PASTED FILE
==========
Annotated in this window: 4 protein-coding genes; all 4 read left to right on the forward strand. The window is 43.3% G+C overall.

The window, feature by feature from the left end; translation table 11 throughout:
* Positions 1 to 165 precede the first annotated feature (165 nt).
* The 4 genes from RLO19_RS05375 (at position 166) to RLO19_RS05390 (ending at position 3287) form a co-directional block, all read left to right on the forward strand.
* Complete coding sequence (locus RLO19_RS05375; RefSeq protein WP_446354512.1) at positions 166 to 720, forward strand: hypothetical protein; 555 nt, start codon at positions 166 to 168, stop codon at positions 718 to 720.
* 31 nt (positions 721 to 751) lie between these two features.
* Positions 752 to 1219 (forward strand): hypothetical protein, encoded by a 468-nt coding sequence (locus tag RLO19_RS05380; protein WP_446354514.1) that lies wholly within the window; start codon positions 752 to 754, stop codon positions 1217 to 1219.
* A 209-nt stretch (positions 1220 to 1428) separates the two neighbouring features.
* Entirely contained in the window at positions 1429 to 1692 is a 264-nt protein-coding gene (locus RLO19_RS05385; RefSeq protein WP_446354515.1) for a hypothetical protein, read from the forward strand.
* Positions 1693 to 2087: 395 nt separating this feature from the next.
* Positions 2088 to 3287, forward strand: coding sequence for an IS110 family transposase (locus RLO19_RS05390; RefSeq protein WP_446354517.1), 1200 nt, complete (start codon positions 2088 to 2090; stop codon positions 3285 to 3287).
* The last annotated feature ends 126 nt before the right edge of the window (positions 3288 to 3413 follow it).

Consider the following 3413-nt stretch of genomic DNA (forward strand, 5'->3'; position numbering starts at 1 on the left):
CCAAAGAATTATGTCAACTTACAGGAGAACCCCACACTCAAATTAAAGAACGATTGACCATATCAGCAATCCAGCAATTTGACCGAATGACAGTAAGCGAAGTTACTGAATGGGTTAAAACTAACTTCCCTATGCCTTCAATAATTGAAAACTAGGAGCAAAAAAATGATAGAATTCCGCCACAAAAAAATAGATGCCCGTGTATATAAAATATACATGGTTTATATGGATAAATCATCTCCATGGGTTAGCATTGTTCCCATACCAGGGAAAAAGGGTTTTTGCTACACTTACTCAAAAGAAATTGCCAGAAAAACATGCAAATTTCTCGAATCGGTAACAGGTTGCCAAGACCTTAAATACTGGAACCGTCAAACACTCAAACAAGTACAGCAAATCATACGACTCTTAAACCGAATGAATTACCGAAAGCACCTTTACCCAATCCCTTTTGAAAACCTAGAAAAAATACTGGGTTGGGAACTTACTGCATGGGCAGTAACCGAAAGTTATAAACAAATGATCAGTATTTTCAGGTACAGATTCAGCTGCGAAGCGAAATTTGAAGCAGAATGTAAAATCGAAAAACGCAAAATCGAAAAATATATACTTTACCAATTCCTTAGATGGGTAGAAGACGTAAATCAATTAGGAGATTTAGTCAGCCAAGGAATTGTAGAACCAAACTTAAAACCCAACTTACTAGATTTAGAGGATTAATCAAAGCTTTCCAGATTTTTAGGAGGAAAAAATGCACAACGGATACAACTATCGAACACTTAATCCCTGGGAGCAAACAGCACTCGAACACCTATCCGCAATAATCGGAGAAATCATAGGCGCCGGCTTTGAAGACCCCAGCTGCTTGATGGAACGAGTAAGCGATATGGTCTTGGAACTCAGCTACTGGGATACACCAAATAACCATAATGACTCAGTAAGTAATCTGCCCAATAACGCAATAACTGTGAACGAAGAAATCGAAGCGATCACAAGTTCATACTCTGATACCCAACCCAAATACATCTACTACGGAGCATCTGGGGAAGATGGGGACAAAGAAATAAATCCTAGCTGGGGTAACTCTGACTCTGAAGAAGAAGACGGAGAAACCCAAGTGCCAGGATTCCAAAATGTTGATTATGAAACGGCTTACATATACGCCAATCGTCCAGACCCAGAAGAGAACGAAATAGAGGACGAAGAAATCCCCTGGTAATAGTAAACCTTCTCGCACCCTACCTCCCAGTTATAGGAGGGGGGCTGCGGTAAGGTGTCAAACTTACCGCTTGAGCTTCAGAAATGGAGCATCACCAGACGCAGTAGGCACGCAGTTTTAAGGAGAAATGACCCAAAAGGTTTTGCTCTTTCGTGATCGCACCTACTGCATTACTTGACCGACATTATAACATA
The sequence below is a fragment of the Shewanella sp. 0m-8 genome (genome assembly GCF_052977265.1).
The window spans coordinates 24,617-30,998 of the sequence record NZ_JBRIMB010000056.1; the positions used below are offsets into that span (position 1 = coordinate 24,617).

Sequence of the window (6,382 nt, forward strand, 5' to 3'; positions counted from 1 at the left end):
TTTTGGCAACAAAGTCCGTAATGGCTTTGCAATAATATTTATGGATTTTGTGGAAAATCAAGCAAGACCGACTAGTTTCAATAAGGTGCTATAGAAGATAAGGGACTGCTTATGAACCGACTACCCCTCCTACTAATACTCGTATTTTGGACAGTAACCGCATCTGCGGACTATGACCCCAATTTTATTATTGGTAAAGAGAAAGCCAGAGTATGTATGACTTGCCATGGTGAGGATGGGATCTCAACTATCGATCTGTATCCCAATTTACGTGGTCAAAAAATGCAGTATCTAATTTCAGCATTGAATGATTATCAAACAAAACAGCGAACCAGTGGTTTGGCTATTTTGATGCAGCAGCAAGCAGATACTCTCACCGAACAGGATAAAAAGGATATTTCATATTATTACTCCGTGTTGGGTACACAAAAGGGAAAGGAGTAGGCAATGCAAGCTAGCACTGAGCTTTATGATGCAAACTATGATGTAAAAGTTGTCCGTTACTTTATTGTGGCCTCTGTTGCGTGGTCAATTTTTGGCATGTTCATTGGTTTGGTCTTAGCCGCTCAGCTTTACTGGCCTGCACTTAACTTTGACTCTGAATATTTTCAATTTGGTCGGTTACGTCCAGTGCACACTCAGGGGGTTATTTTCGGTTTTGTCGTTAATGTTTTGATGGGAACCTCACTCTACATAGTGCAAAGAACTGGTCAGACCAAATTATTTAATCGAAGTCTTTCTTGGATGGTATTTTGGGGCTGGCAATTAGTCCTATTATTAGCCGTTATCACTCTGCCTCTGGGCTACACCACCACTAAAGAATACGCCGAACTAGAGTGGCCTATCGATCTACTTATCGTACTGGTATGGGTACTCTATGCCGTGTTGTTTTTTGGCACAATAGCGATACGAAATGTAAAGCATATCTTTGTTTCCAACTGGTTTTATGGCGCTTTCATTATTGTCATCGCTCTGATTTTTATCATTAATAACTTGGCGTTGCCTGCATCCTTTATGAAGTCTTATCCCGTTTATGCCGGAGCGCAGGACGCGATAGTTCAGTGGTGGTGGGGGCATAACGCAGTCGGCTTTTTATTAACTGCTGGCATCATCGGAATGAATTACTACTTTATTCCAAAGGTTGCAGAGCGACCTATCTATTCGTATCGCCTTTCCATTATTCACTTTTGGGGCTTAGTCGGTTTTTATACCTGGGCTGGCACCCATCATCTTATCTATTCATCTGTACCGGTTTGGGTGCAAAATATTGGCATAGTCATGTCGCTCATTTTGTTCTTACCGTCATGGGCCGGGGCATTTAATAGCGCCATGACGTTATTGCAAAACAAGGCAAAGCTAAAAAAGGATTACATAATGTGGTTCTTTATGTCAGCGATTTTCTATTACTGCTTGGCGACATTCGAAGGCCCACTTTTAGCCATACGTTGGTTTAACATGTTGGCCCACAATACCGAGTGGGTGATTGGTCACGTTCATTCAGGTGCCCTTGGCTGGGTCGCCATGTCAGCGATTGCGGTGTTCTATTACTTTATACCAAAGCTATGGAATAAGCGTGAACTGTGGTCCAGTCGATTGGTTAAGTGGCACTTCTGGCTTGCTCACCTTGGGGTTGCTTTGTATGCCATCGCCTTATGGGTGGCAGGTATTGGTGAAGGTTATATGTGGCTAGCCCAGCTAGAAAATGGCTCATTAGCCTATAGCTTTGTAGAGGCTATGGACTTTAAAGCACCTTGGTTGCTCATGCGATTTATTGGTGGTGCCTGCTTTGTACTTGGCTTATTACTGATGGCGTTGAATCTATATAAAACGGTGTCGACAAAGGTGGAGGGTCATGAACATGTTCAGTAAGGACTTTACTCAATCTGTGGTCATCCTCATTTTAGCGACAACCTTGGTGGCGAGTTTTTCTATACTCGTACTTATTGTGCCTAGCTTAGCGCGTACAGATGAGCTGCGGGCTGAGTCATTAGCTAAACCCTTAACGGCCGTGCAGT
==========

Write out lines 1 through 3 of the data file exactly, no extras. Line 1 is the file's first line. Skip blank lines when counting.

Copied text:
Annotated in this window: 4 protein-coding genes; all 4 read left to right on the forward strand. The window is 43.3% G+C overall.

The window, feature by feature from the left end; translation table 11 throughout:
* Positions 1 to 165 precede the first annotated feature (165 nt).